What Is Magento or Adobe Commerce and Why Should You Use It In Your Business?

What Is Magento or Adobe Commerce and Why Should You Use It In Your Business?

Magento was one of the oldest players in the ecommerce space, building a reputation as an extremely capable, reliable, and secure sales platform. Today, Magento has been rolled into Adobe Commerce, a one-stop ecommerce solution from the same company that powers creativity across countless industries. Adobe Commerce offers all the same benefits that made Magento and Magento 2 top choices for enterprise-level ecommerce companies, along with some new benefits that stem from its inclusion in Adobe’s large suite of design products. 


What is Adobe Commerce?

Magento 2 became Adobe Commerce in 2018 when the software giant acquired Magento in order to compete with more vertically-integrated web platforms like Shopify, Wix, and others. Functionally, the core software has changed relatively little from Magento 2, which is good news for the ecommerce businesses that have spent years or potentially even decades operating with Magento at the heart of their online sales. The biggest difference most long-time users will find is that Adobe Commerce is now entirely cloud-based, eliminating the need for expensive hosting and tricky maintenance. 

Today, Adobe Commerce stands as the company’s flagship ecommerce platform, and its integration with Adobe Suite means that it now offers even more benefits than it did as Magento, which was already one of the most popular and full-featured enterprise ecommerce systems on the market. 


Reasons to Choose Adobe Commerce 

While Adobe Commerce’s high price rules it out for some small businesses, it’s ideally suited for medium to enterprise-sized merchants. It offers a wide variety of benefits to ecommerce sellers that can afford it, ranging from the backing of an industry giant to outstanding flexibility to the freedom to choose payment processors, and beyond. 

Big-Brand Backing

Carrying the Adobe name means something in and of itself. Previous Magento 2 users and brand new Adobe Commerce users can both take comfort in the fact that Adobe doesn’t invest heavily into acquiring products it plans to sunset. Businesses running Adobe Commerce can be confident that the product will benefit from years of updates and further developments, continually increasing the value it provides them in exchange for their subscription fees. Knowing a core part of their tech stack is around for the long run is a big positive, especially for companies running web stores large enough to truly benefit from everything Adobe Commerce has to offer. 

Open-Source Flexibility and Scaling

While the core Adobe Commerce product is a cloud-based ecommerce system, Adobe still offers the older installed version of Magento for free, branded as Magento Open Source. Magento Open Source is a much more limited solution than Adobe Commerce and requires merchants to self-host and self-manage everything, but the price is right, and the open-source nature of the system makes it both extremely flexible and extremely scalable.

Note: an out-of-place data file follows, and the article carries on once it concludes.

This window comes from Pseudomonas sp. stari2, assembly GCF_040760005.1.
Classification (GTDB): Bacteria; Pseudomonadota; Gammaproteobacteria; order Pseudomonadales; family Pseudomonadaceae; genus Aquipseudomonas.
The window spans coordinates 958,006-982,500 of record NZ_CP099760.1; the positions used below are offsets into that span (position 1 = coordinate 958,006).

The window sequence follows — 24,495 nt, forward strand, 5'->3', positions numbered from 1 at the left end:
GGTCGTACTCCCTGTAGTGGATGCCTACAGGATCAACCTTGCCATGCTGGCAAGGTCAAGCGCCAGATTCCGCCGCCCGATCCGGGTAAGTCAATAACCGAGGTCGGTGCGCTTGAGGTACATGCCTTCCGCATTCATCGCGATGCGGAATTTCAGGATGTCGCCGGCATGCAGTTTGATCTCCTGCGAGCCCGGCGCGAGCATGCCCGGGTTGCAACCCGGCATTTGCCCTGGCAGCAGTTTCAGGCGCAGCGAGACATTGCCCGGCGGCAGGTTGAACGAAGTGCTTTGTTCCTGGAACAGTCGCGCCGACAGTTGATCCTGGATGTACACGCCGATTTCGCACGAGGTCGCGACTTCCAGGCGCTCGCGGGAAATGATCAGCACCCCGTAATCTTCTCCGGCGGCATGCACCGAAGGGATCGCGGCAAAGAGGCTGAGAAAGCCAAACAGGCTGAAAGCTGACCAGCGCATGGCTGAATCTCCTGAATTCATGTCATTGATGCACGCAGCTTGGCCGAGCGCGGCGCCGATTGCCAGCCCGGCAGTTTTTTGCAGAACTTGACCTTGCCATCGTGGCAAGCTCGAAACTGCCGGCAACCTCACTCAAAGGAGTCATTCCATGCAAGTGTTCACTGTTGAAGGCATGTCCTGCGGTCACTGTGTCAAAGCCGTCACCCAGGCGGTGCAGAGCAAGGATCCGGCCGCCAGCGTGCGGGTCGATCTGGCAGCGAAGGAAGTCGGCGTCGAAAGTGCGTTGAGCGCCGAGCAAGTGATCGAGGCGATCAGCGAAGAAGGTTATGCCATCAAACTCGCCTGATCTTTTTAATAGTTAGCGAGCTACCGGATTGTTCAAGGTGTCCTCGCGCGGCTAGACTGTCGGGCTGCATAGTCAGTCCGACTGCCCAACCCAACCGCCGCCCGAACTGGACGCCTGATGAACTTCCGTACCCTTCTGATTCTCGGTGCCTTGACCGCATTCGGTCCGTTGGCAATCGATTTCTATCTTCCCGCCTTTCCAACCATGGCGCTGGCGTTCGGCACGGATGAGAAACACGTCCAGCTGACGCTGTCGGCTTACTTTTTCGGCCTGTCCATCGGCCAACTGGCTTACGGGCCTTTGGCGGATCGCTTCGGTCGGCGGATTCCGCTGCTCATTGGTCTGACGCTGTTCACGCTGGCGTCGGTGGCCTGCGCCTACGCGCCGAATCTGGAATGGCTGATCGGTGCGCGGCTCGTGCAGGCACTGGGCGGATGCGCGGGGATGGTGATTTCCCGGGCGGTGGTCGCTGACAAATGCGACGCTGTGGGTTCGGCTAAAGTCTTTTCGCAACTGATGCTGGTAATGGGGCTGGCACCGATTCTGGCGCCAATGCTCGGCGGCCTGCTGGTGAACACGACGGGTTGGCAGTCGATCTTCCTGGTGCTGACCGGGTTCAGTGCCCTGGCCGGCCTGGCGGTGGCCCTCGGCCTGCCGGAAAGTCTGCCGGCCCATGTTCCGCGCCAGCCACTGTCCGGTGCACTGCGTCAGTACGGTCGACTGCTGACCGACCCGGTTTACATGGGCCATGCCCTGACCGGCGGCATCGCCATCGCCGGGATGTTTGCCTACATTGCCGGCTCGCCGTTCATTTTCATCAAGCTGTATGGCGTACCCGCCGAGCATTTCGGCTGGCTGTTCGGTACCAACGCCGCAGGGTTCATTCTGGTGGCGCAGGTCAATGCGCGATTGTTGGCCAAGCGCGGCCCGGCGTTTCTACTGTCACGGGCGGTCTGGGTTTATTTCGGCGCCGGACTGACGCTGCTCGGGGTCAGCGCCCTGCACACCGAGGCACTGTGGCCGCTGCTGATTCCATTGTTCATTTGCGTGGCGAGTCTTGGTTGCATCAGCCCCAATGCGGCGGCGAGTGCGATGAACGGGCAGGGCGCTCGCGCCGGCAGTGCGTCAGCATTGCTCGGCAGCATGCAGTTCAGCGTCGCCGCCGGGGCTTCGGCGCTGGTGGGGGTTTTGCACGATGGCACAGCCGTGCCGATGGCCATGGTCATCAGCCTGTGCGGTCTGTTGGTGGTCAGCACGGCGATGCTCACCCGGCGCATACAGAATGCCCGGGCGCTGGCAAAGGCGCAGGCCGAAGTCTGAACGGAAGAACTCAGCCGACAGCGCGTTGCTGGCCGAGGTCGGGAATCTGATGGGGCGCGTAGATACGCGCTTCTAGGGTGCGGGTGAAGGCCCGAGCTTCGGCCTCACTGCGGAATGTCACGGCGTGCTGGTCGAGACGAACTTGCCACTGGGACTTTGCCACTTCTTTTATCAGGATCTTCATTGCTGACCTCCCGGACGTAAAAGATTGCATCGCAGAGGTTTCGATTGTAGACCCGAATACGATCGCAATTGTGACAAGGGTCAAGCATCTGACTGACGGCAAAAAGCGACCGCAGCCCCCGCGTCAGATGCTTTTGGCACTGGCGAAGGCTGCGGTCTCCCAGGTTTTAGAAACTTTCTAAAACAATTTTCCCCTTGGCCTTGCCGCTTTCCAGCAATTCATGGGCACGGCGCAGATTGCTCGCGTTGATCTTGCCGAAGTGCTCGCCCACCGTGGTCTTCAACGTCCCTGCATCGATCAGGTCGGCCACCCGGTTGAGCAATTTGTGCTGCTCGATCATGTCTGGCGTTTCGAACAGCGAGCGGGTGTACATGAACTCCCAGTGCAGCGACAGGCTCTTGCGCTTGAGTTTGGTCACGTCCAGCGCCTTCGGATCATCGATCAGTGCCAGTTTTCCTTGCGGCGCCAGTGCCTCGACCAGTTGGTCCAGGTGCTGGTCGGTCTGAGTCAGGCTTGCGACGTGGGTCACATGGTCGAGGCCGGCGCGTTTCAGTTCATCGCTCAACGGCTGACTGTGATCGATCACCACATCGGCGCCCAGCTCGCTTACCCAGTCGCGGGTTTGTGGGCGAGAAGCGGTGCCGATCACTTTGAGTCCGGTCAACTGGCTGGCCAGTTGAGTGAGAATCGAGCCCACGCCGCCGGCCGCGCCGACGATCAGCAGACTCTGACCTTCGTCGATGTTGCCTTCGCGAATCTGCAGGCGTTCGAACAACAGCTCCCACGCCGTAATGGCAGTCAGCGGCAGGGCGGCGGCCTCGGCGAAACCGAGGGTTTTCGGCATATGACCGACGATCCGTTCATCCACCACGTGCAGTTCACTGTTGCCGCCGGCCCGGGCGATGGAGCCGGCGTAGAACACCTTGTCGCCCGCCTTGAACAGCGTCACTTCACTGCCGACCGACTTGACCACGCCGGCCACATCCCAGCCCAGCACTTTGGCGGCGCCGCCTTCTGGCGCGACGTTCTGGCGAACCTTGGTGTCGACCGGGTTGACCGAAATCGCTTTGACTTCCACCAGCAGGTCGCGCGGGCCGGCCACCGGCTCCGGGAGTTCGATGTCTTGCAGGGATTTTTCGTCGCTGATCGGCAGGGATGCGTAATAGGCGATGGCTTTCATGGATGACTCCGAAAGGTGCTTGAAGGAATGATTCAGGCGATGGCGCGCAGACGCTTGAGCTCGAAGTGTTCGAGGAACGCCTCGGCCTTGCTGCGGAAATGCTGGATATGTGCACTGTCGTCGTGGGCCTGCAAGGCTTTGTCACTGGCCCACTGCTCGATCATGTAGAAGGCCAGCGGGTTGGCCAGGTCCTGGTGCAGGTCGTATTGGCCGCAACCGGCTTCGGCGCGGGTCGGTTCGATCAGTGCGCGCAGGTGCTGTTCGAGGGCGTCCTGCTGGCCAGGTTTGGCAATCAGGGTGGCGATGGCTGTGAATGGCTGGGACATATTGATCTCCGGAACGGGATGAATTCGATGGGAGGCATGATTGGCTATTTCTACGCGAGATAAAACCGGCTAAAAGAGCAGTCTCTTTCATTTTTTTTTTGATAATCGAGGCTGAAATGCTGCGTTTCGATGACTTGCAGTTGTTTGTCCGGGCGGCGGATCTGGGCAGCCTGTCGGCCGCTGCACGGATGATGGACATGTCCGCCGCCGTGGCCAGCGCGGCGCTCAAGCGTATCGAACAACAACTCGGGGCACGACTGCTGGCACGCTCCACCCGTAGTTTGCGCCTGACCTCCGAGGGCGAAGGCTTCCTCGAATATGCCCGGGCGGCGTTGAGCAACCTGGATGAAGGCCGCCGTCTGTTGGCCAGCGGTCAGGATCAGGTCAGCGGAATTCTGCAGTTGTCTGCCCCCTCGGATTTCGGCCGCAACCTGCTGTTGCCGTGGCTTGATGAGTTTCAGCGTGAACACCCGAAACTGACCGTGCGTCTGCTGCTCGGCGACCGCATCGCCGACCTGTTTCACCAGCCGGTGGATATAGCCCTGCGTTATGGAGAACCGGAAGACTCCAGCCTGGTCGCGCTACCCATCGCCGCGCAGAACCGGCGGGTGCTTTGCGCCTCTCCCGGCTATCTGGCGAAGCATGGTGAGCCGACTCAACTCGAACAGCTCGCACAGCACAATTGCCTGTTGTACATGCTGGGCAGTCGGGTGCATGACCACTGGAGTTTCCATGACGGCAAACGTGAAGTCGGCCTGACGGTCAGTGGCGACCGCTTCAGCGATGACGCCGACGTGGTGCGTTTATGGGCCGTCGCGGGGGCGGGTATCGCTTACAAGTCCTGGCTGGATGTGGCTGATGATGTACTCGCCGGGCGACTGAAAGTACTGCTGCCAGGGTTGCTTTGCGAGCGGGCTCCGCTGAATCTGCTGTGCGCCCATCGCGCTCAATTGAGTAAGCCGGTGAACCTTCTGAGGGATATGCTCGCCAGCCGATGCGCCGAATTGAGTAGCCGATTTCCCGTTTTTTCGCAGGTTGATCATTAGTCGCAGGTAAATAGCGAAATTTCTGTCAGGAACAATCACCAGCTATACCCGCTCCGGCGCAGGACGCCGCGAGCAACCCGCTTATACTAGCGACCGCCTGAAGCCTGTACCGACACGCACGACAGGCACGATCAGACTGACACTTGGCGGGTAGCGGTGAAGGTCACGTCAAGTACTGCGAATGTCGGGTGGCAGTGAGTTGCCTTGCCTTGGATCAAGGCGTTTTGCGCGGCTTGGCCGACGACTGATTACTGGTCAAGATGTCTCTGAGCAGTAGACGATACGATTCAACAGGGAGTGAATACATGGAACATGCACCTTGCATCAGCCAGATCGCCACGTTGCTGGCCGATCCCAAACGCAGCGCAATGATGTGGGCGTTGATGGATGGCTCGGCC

As with Magento 2, Magento Open Source users can expand the core capabilities of their system using plugins found in a well-populated add-on market benefiting from years of third-party development. The open-source nature of the software and the plugins makes it easy for a merchant to start small and add functionality only as their business grows and the need arises. 

Vertical Integration with Adobe Products

Adobe Suite is ubiquitous in the design world, and it’s leaned on heavily by many website builders and ecommerce companies as well. Plenty of design firms and small businesses use products like Adobe XD, Dreamweaver, Photoshop, and others to design and create their ecommerce sites, but, for all the feature-richness Adobe products offer, the ability to sell with an integrated product was always missing. Adobe Commerce allows native Adobe Suite users to add that final capability to their toolset, finally creating a completely integrated, one-stop solution around a familiar Adobe feel. 

Payment Processing Options

Adobe Commerce’s main competitor – ecommerce giant Shopify – suffers from one major drawback: its restrictive fee system. Shopify pushes users heavily towards the Shopify Payments system, the company’s own processing option that competes with PayPal. Users can use any payment processor and gateway system they want with a Shopify store, but using anything other than Shopify Payments results in a third-party transaction fee of up to 2% levied in addition to whatever the payment processor charges. The result is transaction fees that could potentially approach 5% in total. 

Adobe Commerce offers native PayPal integration but also allows users to choose any gateway provider and merchant account provider they like without tacking on any ridiculous fees as a penalty. That’s a big deal for large stores doing high sales volumes or selling big-ticket items. 

Adobe Commerce and Magento Open Source users can integrate top gateways like NMI, Authorize.Net, Braintree, and others. And, unlike with Shopify Payments or PayPal, they can also benefit from low-fee merchant accounts like the ones offered by BAMS. 

BAMS merchant accounts use interchange-plus pricing – the lowest and most transparent fee model available – to dynamically adjust the fees on every transaction to ensure merchants always pay the lowest fee possible, instead of the highest. BAMS also offers a full slate of value-added services like chargeback and fraud protection, next day funding, advanced analytics, and more. 


To find out more about how a BAMS merchant account and Adobe Commerce can take your web store to the next level while minimizing fees, start your comprehensive BAMS five-point price comparison now.